While Northern Virginia and Hampton Roads will able to raise (tax themselves), keep, and allocate new transportation revenue, VDOT escapes responsibility for meeting the needs of the two most economically important parts of the Commonwealth. The bill frees VDOT to take more of the statewide sales tax revenues for highway construction outside the two regions.

Now that the bill has passed, and presuming the Governor signs it, it will be incumbent upon legislators, local elected officials and the public to watch-dog how the money is spent, starting with the next update of the state's 6-year transportation plan, due in June. Setting the right priorities with the local money from and for Northern Virginia and Hampton Roads will be equally important.

Who voted for and against?

The 25 to 15 vote in the Senate included 17 Democrats and 8 Republicans voting yes, and 3 Democrats and 12 Republicans voting no. Northern Virginia yes votes were Senators George Barker, Charles Colgan Sr., Barbara Favola, Mark Herring, Janett Howell, Dave Marsden, Toddy Puller and Richard Saslaw, all Democrats. No votes were Democratic Senators Adam Ebbin and Chap Peterson, and Republican Senators Richard Black and Jill Holtzman Vogel.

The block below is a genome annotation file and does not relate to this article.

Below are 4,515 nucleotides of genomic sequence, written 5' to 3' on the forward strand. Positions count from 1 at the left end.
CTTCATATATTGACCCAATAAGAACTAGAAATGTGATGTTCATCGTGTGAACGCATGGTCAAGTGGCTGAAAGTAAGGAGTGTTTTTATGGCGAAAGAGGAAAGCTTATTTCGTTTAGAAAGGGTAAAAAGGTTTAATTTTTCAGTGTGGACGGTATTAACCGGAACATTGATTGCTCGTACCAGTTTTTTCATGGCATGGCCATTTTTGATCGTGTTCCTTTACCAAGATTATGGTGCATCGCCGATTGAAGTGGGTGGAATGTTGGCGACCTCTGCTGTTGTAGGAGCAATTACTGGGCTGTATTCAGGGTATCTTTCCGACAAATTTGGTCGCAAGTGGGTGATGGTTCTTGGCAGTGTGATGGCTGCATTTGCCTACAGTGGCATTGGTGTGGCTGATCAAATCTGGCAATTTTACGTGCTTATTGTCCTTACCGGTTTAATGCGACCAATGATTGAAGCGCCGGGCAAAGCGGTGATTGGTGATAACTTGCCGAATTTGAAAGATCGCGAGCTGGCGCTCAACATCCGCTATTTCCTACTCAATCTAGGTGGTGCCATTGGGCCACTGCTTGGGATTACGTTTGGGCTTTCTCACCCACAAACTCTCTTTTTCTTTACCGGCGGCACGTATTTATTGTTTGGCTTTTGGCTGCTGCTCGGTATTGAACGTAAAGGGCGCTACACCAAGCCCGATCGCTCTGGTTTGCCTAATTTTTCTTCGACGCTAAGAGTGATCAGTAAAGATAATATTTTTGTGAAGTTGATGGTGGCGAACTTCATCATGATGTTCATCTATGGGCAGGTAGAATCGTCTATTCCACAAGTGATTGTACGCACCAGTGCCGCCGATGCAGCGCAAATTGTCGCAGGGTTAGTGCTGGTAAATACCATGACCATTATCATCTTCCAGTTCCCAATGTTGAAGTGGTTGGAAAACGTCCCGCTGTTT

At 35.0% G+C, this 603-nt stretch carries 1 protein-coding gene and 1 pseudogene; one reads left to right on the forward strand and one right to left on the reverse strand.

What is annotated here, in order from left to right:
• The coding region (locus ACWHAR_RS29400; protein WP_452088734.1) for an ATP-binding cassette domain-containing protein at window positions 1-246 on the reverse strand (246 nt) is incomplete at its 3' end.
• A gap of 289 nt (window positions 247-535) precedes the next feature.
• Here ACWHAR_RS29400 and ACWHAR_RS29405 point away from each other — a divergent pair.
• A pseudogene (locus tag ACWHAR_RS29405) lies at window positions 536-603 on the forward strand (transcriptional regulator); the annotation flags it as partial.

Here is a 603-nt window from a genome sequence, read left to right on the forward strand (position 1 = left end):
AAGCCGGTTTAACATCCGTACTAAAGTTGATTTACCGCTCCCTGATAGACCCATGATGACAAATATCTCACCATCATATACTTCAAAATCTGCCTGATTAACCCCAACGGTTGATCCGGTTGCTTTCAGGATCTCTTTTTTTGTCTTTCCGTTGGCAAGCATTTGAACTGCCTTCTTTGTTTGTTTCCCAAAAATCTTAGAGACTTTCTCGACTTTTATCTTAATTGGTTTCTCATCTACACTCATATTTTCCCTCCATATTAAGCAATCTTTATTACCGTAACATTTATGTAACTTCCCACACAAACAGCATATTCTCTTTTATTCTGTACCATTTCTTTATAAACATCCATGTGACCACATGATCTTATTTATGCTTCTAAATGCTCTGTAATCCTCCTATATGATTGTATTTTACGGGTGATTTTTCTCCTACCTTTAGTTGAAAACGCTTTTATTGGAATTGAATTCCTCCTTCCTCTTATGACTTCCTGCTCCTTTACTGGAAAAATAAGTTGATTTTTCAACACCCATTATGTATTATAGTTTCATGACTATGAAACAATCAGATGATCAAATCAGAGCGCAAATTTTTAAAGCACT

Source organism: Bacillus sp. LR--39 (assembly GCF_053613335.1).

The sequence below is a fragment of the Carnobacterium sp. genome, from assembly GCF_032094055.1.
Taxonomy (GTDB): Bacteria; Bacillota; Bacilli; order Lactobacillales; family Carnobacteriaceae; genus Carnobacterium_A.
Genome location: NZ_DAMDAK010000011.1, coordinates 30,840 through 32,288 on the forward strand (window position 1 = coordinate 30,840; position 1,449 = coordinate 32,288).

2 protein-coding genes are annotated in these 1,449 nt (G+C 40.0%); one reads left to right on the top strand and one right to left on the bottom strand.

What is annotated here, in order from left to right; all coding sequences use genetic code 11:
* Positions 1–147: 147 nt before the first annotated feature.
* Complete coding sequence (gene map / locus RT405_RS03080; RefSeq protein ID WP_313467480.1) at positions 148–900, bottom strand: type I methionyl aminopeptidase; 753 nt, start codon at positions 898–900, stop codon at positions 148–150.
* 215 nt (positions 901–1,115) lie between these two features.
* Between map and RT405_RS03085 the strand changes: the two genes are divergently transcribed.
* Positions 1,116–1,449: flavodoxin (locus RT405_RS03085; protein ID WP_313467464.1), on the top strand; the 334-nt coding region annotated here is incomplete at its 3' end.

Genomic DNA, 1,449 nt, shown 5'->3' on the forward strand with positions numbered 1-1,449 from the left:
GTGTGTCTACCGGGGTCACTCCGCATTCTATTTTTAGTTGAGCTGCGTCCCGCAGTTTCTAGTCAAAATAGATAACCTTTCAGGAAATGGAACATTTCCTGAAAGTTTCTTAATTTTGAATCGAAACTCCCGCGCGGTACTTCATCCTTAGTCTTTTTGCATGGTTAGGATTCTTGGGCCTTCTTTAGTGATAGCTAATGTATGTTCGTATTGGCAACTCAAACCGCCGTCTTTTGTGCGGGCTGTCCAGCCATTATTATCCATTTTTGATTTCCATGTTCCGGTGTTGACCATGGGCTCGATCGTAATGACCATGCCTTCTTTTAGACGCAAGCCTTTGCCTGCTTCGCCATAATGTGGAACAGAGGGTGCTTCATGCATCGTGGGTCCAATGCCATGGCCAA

The 60 to 40 vote in the House included 25 Democrats and 35 Republicans voting yes, and 4 Democrats and 36 Republicans voting no. Northern Virginia yes votes were Democratic Delegates Robert Brink, David Bulova, Eileen Filler-Corn, Charniele Herring, Patrick Hope, Mark Keam, Kaye Kory, Robert Krupicka, Alfonso Lopez, Kenneth Plum, James Scott, Mark Sickles, Luke Torian and Vivian Watts; and Republican Delegates David Albo, Mark Dudenhefer, Thomas Greason, James LeMunyon, Joseph May, Randall Minchew, and Thomas Rust.

Northern Virginia no votes came from Democratic Delegate Scott Surovell and Republicans Richard Anderson, Barbara Comstock, Timothy Hugo, Scott Lingamfelter, Robert Marshall, Jackson Miller, and David Ramadan.